Greek island goes 100% renewable

A tiny Greek island nestled between Kos and Rhodes will become the first island in the Mediterranean to be powered by wind and solar energy alone, with zero carbon emissions.

For many vacationers, the Greek islands are a paradise of white beaches and blue seas. But in summer months, high numbers of tourists cause a considerable strain on local energy supply, leading to frequent black-outs and power surges.

The tiny Greek island of Tilos is no exception.

“The island’s population is only around 200 in the winter but rises to more than 1,500 in the summer when the tourists arrive,” Dr Konstantinos Chalvatzis, senior lecturer in business and climate change at the University of East Anglia, said in a statement.

“But while its remote location makes traditional ways of providing power so challenging, it also makes Tilos ideal for our pioneering work.”

The ‘pioneering’ work that Chalvatis refers to is more like a renewable energy revolution. Thanks to an initiative by the University of East Anglia and the University of Applied Sciences in Piraeus, Greece, Tilos island is on its path to becoming the first island in the Mediterranean to be powered by renewable energy alone.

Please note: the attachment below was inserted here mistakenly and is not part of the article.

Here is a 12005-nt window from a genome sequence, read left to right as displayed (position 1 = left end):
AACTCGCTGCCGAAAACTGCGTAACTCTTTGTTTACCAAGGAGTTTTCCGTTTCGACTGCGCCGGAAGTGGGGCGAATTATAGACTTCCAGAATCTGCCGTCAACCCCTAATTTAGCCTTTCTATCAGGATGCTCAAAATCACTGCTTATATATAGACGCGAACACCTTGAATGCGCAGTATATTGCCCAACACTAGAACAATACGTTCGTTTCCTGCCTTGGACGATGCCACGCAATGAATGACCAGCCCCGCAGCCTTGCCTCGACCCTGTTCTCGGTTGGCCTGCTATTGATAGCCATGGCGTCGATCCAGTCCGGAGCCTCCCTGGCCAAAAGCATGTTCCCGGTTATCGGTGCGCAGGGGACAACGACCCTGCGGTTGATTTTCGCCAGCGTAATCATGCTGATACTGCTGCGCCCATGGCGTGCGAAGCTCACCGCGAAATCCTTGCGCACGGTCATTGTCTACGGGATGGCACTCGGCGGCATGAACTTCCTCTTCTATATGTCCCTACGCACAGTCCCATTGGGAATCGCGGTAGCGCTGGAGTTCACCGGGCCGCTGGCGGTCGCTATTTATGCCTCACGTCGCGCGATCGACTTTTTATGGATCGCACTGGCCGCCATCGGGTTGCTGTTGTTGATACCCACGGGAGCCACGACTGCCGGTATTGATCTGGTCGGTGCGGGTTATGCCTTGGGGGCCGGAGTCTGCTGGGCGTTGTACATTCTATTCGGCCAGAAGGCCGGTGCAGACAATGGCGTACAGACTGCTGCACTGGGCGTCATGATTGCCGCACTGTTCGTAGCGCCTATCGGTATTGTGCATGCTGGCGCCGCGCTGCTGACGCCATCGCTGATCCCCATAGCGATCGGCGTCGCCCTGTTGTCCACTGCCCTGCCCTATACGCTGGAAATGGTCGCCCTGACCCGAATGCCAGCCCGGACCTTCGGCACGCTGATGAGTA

At the moment, it relies on unreliable oil fuel electricity supplied via cables from Kos.

The project is receiving a lot of attention for its unique system, which uses wind turbines and solar panels to store energy in batteries, allowing it to provide everything from lighting and hot water to, ultimately, electric cars and bikes.

“The uniqueness is not in the way we generate the electricity but in the way we’ve developed the technology to make it cost-effective, reliable and completely green,” said Chalvatzis.

“For example, normal batteries will last around five years and are filled with non-recyclable chemicals, but ours have a much lengthier lifespan and are completely recyclable.”

According to Chalvatis, most Greek and other Mediterranean islands also depend on oil-based electricity, so the Tilos project is to present a model that can be adopted by small islands across Europe and beyond.

“We now have a blueprint for generating sustainable energy in a profitable and scalable way, so the benefits can be felt across the world, whether that’s other islands, faraway communities or even by providing clean and efficient energy for refugee camps or remote hospitals. This technology could truly change people’s lives.”

 

Image credit: The Hamster Factor via Flickr/CC BY-NC-ND 2.0

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